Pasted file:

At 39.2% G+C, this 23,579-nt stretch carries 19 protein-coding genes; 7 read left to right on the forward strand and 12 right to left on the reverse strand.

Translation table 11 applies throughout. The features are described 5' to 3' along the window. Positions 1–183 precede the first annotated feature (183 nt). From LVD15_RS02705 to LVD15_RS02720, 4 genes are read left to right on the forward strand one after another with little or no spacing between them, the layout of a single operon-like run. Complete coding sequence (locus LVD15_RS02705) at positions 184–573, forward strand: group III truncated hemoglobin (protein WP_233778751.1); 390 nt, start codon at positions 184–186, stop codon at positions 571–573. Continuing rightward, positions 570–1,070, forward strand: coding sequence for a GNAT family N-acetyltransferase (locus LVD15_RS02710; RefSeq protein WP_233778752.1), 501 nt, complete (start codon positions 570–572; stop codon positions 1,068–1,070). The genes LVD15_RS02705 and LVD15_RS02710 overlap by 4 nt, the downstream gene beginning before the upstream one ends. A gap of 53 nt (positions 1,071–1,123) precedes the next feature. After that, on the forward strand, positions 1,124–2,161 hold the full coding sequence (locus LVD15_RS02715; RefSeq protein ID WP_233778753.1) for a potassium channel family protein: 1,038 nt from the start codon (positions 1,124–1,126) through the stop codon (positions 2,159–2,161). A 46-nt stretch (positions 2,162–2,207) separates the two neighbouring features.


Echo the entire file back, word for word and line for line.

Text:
At 39.2% G+C, this 23,579-nt stretch carries 19 protein-coding genes; 7 read left to right on the forward strand and 12 right to left on the reverse strand.

Translation table 11 applies throughout. The features are described 5' to 3' along the window. Positions 1–183 precede the first annotated feature (183 nt). From LVD15_RS02705 to LVD15_RS02720, 4 genes are read left to right on the forward strand one after another with little or no spacing between them, the layout of a single operon-like run. Complete coding sequence (locus LVD15_RS02705) at positions 184–573, forward strand: group III truncated hemoglobin (protein WP_233778751.1); 390 nt, start codon at positions 184–186, stop codon at positions 571–573. Continuing rightward, positions 570–1,070, forward strand: coding sequence for a GNAT family N-acetyltransferase (locus LVD15_RS02710; RefSeq protein WP_233778752.1), 501 nt, complete (start codon positions 570–572; stop codon positions 1,068–1,070). The genes LVD15_RS02705 and LVD15_RS02710 overlap by 4 nt, the downstream gene beginning before the upstream one ends. A gap of 53 nt (positions 1,071–1,123) precedes the next feature. After that, on the forward strand, positions 1,124–2,161 hold the full coding sequence (locus LVD15_RS02715; RefSeq protein ID WP_233778753.1) for a potassium channel family protein: 1,038 nt from the start codon (positions 1,124–1,126) through the stop codon (positions 2,159–2,161). A 46-nt stretch (positions 2,162–2,207) separates the two neighbouring features.